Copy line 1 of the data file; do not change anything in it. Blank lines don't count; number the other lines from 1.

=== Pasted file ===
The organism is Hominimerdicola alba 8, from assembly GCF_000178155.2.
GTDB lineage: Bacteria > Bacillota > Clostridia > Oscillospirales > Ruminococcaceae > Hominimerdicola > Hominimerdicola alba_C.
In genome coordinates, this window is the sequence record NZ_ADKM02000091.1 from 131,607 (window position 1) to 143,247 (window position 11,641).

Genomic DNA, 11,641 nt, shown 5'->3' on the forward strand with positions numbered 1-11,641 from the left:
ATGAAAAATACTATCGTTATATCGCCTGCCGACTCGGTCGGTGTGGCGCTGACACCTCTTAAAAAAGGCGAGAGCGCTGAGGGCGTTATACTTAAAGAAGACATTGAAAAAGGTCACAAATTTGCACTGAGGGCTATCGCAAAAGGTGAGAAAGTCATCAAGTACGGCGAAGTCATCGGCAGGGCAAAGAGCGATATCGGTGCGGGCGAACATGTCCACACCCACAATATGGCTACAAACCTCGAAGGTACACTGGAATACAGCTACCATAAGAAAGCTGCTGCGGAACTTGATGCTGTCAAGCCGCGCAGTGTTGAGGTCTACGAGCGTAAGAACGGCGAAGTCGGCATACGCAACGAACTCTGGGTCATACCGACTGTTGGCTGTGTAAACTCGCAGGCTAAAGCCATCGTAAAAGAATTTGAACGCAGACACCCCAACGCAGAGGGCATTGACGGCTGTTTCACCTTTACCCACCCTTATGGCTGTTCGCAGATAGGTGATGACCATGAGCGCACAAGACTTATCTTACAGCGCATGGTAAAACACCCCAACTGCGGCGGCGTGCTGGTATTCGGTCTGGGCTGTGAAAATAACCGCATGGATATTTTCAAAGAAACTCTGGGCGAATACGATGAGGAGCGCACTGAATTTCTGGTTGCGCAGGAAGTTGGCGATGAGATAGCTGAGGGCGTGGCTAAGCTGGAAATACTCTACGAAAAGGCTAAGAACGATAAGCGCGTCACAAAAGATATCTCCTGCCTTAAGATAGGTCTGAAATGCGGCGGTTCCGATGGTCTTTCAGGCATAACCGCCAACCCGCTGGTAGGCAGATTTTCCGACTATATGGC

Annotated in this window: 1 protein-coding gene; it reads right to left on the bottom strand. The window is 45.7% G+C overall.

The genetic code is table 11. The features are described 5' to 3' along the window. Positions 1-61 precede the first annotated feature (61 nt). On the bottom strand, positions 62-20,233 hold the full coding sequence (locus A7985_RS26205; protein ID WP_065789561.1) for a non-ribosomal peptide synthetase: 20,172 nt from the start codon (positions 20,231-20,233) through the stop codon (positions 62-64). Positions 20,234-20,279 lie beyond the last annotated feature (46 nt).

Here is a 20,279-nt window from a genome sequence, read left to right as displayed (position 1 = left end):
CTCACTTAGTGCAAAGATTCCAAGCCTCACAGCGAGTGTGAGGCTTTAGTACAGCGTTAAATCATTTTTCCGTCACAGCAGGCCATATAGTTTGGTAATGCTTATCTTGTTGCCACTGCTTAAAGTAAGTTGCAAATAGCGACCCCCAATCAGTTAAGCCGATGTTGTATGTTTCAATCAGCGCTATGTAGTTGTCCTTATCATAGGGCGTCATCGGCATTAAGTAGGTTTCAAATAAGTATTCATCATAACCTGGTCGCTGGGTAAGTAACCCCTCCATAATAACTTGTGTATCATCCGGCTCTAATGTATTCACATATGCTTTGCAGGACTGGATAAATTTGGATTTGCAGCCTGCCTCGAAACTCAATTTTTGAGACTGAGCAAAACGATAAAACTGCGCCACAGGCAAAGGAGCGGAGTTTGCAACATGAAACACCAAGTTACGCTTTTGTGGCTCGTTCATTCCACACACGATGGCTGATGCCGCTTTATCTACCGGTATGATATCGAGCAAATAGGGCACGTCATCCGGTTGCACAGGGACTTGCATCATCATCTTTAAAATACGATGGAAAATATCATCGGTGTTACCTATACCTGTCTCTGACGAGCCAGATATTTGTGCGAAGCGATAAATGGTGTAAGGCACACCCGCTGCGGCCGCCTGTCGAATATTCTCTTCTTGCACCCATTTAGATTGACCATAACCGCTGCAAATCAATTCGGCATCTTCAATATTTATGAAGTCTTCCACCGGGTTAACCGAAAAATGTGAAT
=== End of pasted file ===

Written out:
The organism is Hominimerdicola alba 8, from assembly GCF_000178155.2.